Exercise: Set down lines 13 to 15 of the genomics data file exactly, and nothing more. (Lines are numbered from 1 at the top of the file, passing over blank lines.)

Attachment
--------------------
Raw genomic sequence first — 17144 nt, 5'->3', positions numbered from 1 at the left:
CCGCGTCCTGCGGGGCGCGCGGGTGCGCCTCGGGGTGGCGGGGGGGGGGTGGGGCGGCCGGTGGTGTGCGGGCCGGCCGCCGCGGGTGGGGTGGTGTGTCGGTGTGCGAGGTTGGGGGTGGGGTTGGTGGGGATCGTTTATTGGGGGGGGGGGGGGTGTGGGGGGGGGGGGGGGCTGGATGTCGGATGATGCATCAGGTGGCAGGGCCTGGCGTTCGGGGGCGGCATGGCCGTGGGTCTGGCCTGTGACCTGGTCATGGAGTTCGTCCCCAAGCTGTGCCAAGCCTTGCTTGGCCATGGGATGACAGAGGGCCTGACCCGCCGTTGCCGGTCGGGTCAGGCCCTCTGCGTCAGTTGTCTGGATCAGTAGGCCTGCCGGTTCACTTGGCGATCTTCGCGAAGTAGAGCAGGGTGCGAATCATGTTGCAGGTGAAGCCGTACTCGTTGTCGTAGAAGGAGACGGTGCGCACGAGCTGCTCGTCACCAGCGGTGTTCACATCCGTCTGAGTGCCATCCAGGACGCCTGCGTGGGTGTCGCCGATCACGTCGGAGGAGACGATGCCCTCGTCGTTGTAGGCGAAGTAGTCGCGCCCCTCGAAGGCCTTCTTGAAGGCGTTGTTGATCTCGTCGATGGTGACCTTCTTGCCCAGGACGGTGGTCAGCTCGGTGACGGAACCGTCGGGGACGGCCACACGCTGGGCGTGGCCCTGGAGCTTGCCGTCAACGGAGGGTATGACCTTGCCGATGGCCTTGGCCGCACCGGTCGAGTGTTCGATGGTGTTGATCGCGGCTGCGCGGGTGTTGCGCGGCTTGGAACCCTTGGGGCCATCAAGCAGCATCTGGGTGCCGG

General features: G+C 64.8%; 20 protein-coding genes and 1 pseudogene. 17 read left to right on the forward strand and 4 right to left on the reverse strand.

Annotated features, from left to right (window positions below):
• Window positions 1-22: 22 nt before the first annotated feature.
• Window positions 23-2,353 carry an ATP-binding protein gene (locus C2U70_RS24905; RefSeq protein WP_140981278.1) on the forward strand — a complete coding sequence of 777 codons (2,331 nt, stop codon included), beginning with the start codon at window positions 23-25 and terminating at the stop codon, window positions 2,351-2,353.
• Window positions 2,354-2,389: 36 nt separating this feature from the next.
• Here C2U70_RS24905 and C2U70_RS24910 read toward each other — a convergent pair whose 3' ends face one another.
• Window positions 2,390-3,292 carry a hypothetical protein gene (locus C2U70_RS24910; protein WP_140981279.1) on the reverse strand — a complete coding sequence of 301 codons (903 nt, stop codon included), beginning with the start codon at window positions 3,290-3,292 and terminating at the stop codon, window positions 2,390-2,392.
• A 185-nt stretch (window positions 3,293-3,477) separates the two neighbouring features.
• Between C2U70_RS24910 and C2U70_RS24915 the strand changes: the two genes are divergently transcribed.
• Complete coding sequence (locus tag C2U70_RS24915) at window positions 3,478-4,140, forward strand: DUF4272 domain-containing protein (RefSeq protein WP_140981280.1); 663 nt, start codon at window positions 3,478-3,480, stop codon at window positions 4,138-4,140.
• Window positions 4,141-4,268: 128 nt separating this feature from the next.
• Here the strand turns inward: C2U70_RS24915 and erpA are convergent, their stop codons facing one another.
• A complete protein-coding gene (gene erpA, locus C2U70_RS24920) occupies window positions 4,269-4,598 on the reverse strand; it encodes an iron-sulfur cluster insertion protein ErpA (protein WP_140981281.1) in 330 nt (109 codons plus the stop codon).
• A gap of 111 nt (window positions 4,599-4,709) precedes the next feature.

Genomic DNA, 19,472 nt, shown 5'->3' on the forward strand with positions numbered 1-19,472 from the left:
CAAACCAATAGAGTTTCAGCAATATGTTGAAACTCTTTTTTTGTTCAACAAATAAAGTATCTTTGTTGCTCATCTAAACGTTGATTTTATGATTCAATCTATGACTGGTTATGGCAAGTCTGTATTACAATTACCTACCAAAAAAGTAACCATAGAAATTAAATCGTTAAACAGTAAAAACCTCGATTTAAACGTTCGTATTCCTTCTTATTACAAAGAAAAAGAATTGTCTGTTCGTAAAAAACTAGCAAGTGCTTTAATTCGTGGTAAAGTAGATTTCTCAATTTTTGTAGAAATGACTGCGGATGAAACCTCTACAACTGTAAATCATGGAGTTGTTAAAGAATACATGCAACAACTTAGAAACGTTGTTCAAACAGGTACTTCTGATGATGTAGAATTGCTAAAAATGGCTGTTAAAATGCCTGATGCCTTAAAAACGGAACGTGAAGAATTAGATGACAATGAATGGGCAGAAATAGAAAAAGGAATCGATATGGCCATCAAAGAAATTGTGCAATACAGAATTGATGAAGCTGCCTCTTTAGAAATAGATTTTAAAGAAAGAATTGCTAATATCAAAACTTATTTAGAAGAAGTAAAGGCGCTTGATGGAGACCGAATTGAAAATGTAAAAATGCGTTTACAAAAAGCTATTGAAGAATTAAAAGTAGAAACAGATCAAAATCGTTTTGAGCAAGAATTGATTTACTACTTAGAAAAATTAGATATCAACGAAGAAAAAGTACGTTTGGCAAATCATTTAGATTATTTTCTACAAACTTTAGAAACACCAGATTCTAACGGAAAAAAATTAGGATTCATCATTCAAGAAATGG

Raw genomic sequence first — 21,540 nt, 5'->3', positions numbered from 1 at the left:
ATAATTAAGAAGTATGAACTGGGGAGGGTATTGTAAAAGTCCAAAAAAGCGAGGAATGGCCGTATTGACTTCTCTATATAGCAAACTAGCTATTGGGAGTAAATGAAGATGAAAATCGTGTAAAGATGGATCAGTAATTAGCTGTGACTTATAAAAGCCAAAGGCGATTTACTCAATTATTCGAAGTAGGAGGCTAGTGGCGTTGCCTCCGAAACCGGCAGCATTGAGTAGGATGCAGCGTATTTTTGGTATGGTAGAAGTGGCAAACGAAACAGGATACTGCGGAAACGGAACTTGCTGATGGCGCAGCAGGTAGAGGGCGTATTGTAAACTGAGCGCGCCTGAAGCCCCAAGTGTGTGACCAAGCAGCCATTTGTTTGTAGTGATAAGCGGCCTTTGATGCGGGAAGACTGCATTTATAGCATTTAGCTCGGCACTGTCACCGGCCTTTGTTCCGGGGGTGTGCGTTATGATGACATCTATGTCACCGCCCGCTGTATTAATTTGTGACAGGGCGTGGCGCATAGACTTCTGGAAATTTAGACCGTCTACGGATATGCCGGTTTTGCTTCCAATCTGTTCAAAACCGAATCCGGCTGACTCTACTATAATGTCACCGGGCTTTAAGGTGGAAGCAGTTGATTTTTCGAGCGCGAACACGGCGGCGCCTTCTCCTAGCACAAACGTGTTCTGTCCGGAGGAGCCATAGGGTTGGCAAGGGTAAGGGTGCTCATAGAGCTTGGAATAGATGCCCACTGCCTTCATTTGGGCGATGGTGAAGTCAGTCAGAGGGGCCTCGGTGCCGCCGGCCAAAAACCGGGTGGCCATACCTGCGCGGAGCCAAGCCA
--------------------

• Window positions 4,141-4,268: 128 nt separating this feature from the next.
• Here the strand turns inward: C2U70_RS24915 and erpA are convergent, their stop codons facing one another.
• A complete protein-coding gene (gene erpA, locus C2U70_RS24920) occupies window positions 4,269-4,598 on the reverse strand; it encodes an iron-sulfur cluster insertion protein ErpA (protein WP_140981281.1) in 330 nt (109 codons plus the stop codon).